Redskins vs. Bills: What to watch

August, 23, 2013
Here's what I'll be watching when the Redskins host the Bills at 4:30 p.m. ET Saturday in the third preseason game for both teams:

  1. The pace of Buffalo’s offense. I wrote about this Friday morning, but Buffalo likes to use a fast-paced attack, something the Redskins’ season-opening opponent, Philadelphia, does as well. How will the Redskins handle this? What will the Redskins do if caught in a personnel grouping that isn’t the best for what Buffalo’s offense has on the field? Because the starters will play only 15-20 snaps, it will provide only a small test -- the pace can take its toll over the course of a game -- but it will be a help nonetheless.
  2. Safety Bacarri Rambo’s progression. I’d play him more than the other starters, or at least in the final preseason game, just to give him more chances to tackle in the open field. He clearly needs the work. He might end up starting, but he still has yet to truly win the position. At this point he’s in there by default. He has a lot of skills to offer, but if this area doesn’t improve it’ll cause big problems.
  3. Corner Josh Wilson. He’ll make his preseason debut after sitting out the first two games while his surgically repaired shoulder continued to heal. Wilson remains the starter, ahead of rookie David Amerson. But Wilson is not coming off his best season and was asked to take a pay cut in the offseason -- so it’s not as if he’s firmly entrenched at this position. He’s much more knowledgeable about the defense than Amerson and, with a rookie safety, that matters. The Redskins can’t afford a lot of defensive backs learning on the go, though Amerson has looked good at times. But Wilson still needs to play well.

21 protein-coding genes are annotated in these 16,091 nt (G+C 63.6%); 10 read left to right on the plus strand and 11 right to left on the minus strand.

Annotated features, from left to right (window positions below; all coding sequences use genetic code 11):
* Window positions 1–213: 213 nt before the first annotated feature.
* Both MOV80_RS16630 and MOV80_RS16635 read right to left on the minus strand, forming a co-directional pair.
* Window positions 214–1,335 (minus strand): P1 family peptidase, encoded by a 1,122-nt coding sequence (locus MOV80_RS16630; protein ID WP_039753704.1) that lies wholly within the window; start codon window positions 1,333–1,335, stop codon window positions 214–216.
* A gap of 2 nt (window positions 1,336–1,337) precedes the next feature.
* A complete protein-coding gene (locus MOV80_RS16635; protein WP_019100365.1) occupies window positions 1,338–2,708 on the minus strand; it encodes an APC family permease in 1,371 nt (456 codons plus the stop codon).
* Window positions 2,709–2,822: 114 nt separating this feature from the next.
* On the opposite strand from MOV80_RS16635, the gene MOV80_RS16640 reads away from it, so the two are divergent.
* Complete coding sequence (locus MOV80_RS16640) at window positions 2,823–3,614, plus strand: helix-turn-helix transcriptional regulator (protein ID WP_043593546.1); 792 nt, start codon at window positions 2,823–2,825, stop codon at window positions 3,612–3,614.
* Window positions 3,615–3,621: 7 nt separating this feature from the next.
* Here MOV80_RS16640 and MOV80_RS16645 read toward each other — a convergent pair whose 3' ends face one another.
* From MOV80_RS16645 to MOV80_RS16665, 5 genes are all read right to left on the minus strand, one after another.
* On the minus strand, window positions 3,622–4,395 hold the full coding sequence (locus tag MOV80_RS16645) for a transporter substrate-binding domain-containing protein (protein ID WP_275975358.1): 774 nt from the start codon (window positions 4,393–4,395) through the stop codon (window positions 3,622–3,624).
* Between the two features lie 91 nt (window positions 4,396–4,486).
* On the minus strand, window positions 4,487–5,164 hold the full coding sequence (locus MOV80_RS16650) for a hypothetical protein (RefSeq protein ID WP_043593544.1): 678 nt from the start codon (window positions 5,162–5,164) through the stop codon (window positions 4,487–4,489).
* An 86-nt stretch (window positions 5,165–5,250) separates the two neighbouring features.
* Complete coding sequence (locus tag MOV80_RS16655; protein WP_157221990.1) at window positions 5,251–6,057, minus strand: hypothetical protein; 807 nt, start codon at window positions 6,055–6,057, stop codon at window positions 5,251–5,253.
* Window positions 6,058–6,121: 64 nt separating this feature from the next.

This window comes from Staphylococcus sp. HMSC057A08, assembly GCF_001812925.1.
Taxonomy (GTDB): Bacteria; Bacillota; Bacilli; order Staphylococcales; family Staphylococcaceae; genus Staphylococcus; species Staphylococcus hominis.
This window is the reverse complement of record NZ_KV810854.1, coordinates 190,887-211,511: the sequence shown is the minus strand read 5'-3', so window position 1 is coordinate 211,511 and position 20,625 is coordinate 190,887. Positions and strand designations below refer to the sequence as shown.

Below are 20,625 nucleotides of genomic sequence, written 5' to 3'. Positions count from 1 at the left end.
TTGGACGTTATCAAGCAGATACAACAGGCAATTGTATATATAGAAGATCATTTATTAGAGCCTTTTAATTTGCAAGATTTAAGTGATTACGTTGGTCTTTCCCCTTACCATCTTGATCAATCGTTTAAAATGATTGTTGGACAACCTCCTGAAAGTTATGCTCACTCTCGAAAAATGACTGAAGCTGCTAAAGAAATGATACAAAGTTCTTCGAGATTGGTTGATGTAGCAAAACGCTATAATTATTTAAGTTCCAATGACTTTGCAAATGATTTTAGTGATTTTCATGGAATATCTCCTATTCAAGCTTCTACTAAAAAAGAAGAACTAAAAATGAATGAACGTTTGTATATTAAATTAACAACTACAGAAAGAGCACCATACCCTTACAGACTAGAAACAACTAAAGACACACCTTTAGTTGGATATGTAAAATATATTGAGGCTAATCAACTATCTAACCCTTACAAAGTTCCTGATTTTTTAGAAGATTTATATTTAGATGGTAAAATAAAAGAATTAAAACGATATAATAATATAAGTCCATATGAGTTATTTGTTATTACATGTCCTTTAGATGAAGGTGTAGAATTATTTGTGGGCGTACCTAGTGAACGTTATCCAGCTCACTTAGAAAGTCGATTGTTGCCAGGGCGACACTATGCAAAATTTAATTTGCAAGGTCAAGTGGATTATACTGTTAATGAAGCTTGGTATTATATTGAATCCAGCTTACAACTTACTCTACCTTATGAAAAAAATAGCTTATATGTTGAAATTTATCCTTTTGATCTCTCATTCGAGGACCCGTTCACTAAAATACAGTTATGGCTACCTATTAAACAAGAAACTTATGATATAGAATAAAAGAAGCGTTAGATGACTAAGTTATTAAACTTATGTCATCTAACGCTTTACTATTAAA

4. [+] EnlargeBacarri Rambo
    AP Photo/Wade PayneRookie safety Bacarri Rambo (29) needs more work on his open-field tackling to avoid headaches later.
    Backup running backs. There’s no doubt who the top two players are at this position (Alfred Morris and Roy Helu -- but you really didn't need me to tell you that, did you?). Is Evan Royster in any danger? The problem is, the rookies have yet to show that they deserve a roster spot. Chris Thompson has flash, but he’s barely done anything in practice, let alone a game, in part because of injuries. Coaches are big on players being available; can they rely on Thompson in this area? His speed is intriguing (and speed is why Mike Shanahan, among others, initially fell in love with Brandon Banks in 2010). So it matters. But based on performance Thompson still needs to prove he belongs. I like Jawan Jamison’s running style, but the same applies to him. Royster is an average runner, so he’s no lock. Keiland Williams is a good special-teams player, but not much help from scrimmage.
  5. Veteran backups. Specifically linebacker Nick Barnett and receiver Donte' Stallworth. Barnett, the ex-Bill, isn’t worried about any sort of revenge; rather, he needs to show that he can still play at a certain level. This will be his first chance to do so. The Redskins have a pressing need for inside linebacker depth, and having a former starter who is familiar with this defense would help. As for Stallworth, he’ll make it only if the Redskins keep six wideouts. He’s played special teams sparingly in his career, but will have to show he can help there to stick around. And stay healthy. Lingering injuries never help aging vets.